Turning struggles into strengths while living with Parkinson’s

How we've found useful lessons among the difficulties of this disease

Jamie Askari avatar

by Jamie Askari |

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Every person and family is dealt a deck of cards in their lifetime. Some of them may be in perfect order and the cards in pristine condition without a crease or a bend. Other decks, however, may be worn and weathered, even missing a few cards. We may never know what type of deck others are handed, as many people keep their torn and broken cards hidden from the world.

In 2009, my husband, Arman, was diagnosed with early-onset Parkinson’s disease at age 38. Unlike other diagnoses that require an immediate spring-into-action mentality, the slow progress of his Parkinson’s symptoms allowed our family to have on-the-job training in dealing with it. Thankfully, just as my husband moved slowly because of his Parkinson’s, the progression moved slowly, as well.

People often tell me how much they admire my strength, grit, and positive attitude. After reading my first column here at Parkinson’s News Today, a dear friend called to say almost those exact words. She also told me how brave I was to open up my life to the world and share the stories of our journey. While I appreciate the kind words and praise, I don’t need to be given any special awards or pats on the back.

My goal in writing my column, “The Bright Side,” was to offer the caregiver’s perspective for anyone dealing with Parkinson’s. I hoped to bring a positive spin on a situation that isn’t typically seen as a positive. I want to help others through difficult times and hopefully offer a laugh or a smile.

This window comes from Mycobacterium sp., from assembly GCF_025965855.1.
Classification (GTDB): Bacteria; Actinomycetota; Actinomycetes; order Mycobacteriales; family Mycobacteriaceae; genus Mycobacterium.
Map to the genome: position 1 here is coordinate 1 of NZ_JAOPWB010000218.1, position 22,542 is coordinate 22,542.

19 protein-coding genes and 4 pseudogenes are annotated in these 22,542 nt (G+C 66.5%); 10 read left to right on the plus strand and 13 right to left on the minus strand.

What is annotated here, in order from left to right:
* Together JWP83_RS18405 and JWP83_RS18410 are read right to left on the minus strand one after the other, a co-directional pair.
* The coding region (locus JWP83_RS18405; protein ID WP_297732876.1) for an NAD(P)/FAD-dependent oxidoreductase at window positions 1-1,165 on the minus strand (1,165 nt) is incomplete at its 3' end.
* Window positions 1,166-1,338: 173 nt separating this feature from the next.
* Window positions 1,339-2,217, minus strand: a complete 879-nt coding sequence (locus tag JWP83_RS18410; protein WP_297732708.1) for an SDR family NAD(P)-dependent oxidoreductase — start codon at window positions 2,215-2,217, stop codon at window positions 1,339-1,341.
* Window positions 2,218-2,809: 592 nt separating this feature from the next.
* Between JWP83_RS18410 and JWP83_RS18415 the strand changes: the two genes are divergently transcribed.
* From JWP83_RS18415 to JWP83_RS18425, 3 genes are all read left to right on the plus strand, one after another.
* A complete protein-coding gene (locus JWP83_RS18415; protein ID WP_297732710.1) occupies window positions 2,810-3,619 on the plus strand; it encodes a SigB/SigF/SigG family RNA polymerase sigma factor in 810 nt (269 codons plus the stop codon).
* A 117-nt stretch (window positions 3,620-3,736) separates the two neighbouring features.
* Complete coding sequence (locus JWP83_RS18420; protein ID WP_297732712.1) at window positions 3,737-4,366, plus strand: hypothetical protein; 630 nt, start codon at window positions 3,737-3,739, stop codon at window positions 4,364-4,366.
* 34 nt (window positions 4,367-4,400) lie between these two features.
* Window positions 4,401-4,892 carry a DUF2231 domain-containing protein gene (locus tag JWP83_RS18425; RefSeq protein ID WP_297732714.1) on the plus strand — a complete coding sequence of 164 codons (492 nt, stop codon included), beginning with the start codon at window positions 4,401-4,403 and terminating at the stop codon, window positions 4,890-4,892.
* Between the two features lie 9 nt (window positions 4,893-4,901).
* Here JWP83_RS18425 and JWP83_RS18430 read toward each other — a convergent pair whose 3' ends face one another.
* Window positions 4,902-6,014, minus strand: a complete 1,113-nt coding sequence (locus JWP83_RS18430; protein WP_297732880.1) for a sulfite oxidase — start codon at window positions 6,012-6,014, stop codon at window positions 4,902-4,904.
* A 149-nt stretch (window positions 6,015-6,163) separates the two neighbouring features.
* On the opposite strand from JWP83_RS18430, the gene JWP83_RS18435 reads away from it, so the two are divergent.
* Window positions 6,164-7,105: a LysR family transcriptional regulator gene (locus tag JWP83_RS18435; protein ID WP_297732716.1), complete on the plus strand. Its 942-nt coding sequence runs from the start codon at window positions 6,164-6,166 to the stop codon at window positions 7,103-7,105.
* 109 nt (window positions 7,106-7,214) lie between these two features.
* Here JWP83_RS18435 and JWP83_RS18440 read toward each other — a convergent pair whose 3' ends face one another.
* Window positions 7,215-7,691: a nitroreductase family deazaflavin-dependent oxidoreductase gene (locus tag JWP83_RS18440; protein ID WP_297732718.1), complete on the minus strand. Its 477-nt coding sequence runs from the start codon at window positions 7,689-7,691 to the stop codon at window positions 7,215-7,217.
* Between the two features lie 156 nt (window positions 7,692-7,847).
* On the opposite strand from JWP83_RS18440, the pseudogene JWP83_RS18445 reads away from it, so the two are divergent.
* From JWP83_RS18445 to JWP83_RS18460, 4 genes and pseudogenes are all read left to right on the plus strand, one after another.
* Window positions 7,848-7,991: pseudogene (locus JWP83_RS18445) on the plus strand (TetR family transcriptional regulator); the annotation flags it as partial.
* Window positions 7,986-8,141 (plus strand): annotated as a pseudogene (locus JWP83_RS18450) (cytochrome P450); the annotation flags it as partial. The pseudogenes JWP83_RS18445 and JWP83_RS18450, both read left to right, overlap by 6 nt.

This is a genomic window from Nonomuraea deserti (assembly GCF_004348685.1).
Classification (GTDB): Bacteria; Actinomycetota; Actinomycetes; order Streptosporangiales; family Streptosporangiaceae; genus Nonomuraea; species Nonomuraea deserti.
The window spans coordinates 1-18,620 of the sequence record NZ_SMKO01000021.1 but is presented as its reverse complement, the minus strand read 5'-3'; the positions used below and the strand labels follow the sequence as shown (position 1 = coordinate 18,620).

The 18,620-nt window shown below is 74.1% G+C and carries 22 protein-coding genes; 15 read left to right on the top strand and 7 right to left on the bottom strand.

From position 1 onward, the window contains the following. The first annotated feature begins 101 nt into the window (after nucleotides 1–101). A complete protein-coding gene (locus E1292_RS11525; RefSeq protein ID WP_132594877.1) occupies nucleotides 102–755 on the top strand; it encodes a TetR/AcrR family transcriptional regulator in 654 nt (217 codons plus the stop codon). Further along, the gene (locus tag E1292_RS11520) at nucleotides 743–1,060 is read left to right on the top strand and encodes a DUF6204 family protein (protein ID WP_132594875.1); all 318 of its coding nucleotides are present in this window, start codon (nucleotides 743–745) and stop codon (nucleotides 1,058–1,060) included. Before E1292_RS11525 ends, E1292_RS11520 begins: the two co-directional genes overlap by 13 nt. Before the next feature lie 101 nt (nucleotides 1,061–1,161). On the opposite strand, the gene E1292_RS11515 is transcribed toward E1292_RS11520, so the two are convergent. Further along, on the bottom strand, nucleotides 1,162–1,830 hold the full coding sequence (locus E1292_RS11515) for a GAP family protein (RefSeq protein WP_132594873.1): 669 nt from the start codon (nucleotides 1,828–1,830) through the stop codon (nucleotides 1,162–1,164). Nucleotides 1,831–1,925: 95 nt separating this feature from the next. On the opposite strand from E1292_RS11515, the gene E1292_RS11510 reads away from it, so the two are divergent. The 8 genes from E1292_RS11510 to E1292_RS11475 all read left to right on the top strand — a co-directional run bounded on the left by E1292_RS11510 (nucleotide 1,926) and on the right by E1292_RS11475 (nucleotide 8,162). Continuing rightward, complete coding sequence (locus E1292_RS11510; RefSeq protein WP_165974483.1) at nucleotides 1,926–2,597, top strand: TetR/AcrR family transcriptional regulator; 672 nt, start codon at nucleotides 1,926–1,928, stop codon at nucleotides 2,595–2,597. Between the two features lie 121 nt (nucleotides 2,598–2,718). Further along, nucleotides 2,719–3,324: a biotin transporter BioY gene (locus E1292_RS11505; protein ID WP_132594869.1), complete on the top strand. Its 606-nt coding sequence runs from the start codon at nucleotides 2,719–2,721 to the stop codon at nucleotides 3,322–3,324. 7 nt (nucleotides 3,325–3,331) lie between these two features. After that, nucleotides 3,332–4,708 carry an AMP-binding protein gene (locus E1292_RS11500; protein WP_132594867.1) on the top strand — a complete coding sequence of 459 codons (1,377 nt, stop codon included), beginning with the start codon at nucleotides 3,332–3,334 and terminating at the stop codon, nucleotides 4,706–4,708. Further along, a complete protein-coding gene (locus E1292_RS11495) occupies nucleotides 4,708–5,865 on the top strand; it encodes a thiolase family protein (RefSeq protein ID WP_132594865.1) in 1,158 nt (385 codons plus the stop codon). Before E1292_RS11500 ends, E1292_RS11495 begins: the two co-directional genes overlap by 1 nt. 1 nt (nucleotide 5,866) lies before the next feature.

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Lessons amid the challenges

I don’t feel that I’m reacting any differently than I would’ve if Parkinson’s weren’t a part of our lives. The truth is that everything my family’s gone through feels normal to me. Although it’s not how I envisioned our lives, I believe that things happen for a reason. At this point, I couldn’t imagine our family without Parkinson’s; it’s just who we are.

One of the most challenging parts of our story is that my children had to grow up with so much adversity in their young lives. Watching their dad deal with his daily battle with Parkinson’s hasn’t been easy, but I always try to look at the positive side.

For instance, I continue to remind myself that Arman’s diagnosis has taught my kids a million and one valuable lessons that they wouldn’t have been taught otherwise. They’ve learned about empathy, kindness, strength, patience, resilience, and, unfortunately, pain and suffering. Thus, growing up with a parent who has a chronic illness has helped shape them into strong, independent, resilient, and kind young adults.

While you can’t choose what type of deck you’ll be handed in life, you can choose how you play your cards. Play them right, and you may end up seeing the bright side of every situation, and because of that, you’ll have won the game!

Note: Parkinson’s News Today is strictly a news and information website about the disease. It does not provide medical advice, diagnosis, or treatment. This content is not intended to be a substitute for professional medical advice, diagnosis, or treatment. Always seek the advice of your physician or another qualified health provider with any questions you may have regarding a medical condition. Never disregard professional medical advice or delay in seeking it because of something you have read on this website. The opinions expressed in this column are not those of Parkinson’s News Today or its parent company, BioNews, and are intended to spark discussion about issues pertaining to Parkinson’s disease.


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